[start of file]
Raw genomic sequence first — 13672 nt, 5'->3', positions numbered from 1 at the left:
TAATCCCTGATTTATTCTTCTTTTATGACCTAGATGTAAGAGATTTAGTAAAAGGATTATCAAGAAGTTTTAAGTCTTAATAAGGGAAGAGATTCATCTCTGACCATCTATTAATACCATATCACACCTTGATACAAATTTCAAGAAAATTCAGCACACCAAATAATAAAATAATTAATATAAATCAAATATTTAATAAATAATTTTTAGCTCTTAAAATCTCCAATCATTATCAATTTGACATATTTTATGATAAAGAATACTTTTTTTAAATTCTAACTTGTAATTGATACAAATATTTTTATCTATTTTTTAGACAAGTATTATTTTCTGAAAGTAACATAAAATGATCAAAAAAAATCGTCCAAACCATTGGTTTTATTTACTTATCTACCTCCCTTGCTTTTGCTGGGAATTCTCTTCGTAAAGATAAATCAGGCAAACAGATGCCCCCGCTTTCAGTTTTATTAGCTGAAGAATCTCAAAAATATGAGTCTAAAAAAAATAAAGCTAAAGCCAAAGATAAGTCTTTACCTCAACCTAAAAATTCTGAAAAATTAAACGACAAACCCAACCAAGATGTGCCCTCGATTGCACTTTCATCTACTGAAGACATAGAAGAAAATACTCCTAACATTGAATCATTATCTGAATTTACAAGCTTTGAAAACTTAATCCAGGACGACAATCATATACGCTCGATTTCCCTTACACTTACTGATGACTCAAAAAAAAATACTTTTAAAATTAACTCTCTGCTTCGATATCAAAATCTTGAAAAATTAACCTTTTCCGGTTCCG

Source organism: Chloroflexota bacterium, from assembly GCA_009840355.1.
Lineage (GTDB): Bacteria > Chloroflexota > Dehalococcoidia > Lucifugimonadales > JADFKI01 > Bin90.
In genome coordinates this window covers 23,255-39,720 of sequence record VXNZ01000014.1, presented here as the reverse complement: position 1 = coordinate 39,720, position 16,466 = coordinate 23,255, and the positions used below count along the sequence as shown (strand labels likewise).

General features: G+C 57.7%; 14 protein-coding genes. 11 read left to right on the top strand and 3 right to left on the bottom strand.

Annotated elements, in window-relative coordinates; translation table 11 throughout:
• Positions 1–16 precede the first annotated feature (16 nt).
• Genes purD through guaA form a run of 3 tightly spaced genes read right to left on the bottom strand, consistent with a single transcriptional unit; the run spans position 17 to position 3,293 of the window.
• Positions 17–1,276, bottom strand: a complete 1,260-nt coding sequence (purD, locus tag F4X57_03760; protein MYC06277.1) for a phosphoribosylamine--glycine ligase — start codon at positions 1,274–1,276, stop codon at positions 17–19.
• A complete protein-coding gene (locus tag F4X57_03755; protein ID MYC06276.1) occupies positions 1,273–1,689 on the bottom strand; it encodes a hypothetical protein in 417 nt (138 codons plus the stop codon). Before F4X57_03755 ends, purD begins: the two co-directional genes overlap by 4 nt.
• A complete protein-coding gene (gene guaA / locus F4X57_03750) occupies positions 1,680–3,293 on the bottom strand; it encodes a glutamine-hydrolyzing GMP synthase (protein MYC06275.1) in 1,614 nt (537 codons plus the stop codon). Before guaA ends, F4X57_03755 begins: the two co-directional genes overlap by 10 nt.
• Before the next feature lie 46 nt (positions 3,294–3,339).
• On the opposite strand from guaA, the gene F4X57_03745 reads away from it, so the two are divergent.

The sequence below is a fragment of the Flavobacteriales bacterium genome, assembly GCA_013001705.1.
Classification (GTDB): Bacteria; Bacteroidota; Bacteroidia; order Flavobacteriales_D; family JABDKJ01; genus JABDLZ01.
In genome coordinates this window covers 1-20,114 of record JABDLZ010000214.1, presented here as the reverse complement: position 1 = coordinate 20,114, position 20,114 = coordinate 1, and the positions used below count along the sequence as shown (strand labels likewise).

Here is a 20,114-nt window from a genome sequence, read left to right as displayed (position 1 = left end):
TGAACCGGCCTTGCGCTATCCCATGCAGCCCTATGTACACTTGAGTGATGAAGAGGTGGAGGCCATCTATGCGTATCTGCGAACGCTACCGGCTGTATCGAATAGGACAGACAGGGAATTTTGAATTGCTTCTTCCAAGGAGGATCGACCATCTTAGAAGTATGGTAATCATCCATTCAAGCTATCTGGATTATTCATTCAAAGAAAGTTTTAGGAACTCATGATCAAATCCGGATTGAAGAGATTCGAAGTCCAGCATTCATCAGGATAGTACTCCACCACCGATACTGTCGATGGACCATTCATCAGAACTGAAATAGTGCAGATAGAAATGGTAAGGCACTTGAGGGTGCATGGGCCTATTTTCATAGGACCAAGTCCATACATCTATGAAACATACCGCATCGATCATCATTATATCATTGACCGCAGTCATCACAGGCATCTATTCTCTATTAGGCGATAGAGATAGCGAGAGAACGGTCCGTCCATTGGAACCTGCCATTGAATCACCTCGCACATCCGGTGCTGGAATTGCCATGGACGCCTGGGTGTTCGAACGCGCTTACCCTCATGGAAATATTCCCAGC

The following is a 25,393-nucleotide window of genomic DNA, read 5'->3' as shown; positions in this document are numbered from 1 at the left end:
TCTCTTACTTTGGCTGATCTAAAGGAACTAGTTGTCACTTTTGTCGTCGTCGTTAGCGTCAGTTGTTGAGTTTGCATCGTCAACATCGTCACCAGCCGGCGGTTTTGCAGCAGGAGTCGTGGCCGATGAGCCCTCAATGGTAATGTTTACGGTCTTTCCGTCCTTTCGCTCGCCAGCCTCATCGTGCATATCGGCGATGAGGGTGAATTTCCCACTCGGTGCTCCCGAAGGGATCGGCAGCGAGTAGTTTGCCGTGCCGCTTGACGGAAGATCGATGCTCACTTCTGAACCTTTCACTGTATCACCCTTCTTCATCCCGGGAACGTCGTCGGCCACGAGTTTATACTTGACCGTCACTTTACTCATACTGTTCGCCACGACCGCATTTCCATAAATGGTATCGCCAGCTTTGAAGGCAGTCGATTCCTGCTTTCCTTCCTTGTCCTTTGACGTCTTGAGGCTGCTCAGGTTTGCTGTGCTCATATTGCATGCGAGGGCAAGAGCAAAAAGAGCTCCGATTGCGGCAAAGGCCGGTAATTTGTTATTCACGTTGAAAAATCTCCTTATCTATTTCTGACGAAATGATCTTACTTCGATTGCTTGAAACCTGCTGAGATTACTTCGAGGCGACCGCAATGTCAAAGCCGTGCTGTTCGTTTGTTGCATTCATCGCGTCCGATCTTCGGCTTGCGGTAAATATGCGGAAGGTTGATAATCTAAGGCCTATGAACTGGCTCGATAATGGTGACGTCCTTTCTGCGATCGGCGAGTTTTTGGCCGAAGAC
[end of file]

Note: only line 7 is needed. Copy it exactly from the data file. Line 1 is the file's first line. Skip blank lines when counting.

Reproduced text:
Annotated elements, in window-relative coordinates; translation table 11 throughout: